• Just when you thought that deals in the world of bourses couldn’t get more exciting, they just did.  NYSE Euronext (NYSE:NYX) is currently talking with Deutsche Boerse (XETRA:DB1) about a possible merger.  Such a deal would create a formidable rival to alternative trading platforms, as the newly formed company would be one of the world’s largest equity and derivatives trading platforms.  This deal would also face regulatory hurdles, but this time from the European commission.  There is an interesting catch though: Deutsche will own 60 percent of the combined company’s shares.  An insult to American dominance?  Everyone has something to say about this deal, including Bloomberg!
  • Tech boom déjà vu?  Media and corporate attention on social networking sites such as Facebook and Twitter have drawn attention to their potentially hefty valuations.  Twitter recently has taken part in low-level talks with Google (NASDAQ:GOOG) and Facebook.  What would Twitter be worth? Between $8 billion and $10 billion, according to those familiar with the discussions.  This is quite a lot, considering its revenue was $45 million last year, and its recent round of venture capital financing valued the company at approximately $3.7 billion.  Will Twitter remain private while building up its brand, or will management cash out asap?
  • SRA International (NYSE:SRX), a U.S. defense consulting company, is reported to be in the process of finding a financial buyer.  SRA Chairman, Ernest Volgenau, holds 70 percent of the firm’s voting stock, and wants a financial buyer in particular because he would like to keep the company intact and control who buys, even if he receives a lower price as a result.  What a trooper.  The viable candidates are a mystery at this point, but the following private equity firms showed interest in the past:  Providence Equity, General Atlantic, Veritas Capital, Carlyle Group, Bain Capital, and the Blackstone Group (NYSE:BX).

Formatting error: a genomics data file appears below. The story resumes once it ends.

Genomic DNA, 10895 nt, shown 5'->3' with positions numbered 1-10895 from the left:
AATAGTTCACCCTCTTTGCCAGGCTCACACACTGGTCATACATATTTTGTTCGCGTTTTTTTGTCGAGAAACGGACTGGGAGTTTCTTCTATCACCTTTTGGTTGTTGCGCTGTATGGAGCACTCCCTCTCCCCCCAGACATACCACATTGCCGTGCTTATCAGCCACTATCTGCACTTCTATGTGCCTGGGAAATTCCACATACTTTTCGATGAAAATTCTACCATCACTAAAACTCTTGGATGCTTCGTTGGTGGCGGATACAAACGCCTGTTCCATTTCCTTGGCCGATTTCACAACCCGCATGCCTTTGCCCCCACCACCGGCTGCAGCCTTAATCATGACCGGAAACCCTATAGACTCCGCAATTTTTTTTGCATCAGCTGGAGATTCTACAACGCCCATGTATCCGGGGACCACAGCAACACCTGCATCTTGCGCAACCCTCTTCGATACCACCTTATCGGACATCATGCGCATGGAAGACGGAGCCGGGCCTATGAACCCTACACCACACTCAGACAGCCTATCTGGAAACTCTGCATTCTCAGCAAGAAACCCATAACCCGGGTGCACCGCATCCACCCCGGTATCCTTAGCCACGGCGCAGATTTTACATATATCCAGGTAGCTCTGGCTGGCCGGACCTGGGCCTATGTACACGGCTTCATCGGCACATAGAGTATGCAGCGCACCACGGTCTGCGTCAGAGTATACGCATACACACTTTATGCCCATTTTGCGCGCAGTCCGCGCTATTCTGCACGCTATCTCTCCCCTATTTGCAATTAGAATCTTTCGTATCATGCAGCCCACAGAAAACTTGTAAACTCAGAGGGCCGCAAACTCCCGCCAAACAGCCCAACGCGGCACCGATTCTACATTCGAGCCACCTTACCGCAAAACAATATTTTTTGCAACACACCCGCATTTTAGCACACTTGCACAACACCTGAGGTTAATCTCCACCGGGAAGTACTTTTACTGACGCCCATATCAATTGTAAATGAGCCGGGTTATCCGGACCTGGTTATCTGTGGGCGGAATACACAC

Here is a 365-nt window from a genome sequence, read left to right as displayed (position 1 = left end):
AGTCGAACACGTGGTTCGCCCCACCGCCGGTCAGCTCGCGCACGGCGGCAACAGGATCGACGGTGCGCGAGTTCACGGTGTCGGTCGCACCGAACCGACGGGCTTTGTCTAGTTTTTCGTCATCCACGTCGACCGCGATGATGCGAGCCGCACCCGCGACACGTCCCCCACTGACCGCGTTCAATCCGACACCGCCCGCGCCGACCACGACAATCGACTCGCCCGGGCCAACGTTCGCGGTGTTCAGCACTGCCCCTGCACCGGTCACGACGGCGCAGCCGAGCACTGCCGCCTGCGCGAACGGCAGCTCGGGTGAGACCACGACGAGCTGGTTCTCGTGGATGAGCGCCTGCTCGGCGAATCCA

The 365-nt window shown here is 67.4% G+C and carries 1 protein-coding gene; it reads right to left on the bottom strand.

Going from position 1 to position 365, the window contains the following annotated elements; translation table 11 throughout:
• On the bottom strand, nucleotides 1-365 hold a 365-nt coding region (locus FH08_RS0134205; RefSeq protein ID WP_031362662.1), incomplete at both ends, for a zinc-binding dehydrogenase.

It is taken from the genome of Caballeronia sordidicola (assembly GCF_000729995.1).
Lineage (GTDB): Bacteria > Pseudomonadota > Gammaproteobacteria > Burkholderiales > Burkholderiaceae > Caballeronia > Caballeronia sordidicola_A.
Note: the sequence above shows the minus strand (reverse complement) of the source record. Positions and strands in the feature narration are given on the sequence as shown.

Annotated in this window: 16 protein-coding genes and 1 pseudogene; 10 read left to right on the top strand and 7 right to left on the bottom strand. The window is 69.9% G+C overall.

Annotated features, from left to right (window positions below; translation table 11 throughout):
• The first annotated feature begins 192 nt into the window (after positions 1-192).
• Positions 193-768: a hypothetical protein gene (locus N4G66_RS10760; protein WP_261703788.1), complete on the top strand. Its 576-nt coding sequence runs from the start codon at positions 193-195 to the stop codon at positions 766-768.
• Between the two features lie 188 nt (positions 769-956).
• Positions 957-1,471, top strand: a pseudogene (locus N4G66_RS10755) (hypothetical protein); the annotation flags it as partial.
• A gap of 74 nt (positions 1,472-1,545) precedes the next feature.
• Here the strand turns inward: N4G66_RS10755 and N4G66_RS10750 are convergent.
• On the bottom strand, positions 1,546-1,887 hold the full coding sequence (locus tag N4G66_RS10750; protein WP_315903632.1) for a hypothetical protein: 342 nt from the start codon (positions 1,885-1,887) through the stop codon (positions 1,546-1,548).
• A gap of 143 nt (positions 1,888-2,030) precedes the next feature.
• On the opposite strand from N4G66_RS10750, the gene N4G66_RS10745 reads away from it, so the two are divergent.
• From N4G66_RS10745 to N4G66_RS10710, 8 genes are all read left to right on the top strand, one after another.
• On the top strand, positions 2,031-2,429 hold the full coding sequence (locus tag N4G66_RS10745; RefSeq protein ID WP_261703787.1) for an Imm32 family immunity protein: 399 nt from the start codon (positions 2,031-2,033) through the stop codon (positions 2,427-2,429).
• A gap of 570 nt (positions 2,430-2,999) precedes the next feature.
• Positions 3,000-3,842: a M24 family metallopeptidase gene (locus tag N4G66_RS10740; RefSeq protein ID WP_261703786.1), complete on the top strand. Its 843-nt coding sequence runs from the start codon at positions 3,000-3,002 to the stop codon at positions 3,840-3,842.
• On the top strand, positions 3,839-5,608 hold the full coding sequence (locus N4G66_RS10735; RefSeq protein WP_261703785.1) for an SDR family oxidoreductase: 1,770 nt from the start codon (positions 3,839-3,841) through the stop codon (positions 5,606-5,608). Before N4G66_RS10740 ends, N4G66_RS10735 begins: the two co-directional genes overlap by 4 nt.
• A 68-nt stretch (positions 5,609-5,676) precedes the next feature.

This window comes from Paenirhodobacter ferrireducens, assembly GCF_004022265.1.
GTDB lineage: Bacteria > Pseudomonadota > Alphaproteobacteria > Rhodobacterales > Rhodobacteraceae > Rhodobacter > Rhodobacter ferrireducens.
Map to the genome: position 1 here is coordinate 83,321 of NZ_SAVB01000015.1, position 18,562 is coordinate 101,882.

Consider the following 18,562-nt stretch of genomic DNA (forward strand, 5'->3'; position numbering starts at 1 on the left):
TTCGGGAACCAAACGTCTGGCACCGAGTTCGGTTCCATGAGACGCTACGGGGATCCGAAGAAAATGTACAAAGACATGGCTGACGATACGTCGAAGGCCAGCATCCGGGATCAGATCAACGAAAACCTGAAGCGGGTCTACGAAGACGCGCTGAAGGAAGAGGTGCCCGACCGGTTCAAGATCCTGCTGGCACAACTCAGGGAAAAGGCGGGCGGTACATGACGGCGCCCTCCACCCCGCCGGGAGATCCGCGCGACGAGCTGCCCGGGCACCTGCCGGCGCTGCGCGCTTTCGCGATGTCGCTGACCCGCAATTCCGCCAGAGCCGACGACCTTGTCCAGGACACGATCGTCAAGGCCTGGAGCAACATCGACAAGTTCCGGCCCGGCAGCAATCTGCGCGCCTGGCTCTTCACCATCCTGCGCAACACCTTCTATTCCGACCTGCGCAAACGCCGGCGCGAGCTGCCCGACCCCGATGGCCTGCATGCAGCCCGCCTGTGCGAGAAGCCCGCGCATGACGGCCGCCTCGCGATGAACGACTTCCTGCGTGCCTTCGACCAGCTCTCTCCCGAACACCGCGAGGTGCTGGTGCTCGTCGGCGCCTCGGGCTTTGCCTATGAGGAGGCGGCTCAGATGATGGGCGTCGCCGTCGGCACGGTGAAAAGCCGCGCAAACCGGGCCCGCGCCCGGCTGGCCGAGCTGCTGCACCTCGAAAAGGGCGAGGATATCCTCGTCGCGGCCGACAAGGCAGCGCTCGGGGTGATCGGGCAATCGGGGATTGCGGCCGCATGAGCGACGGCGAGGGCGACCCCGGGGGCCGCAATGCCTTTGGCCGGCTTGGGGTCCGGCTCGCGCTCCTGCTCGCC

• Instead of filing for bankruptcy, Blockbuster plans to put itself on the auction block.  It doesn’t have much of a choice anyway, since its creditors recently disagreed on plans to give the company money to help it exit bankruptcy protection.  The potential bidders? Carl Icahn, and a group led by Monarch Alternative Capital.  The deal could value the company at about $300 million.
  • Based on its stock’s 9 percent surge on February 10th, American Eagle Outfitters (NYSE:AEO) may be a takeover target.  If the company were bought out, it would probably be the target of a private equity firm, because American Eagle has the name brand teens love, as well as plenty of cash flow.
  • After paying $1.65 billion for YouTube in 2006, many of Google’s (NASDAQ:GOOG) investors are concerned that the acquisition is not contributing that much to its income.  Now, partly because of this pressure, Google is currently in talks to buy video producer Next New Networks, which has created internet comedy shows that have appeared on Saturday Night Live, such as “I’ve Got a Crush on Obama.”  If Google wants to compete with other web content providers such as Hulu, Netflix (NASDAQ:NFLX), CBS (NYSE:CBS) and ABC, it needs to provide better content than the rest of them, which will help drive advertising revenue.  Google sees Next New Networks as a means of improving the quality of videos through partnerships with smaller providers.

Interact: Which deals do you think will get done? Which are just PR from hedge funds and traders? Let us know in the comments below …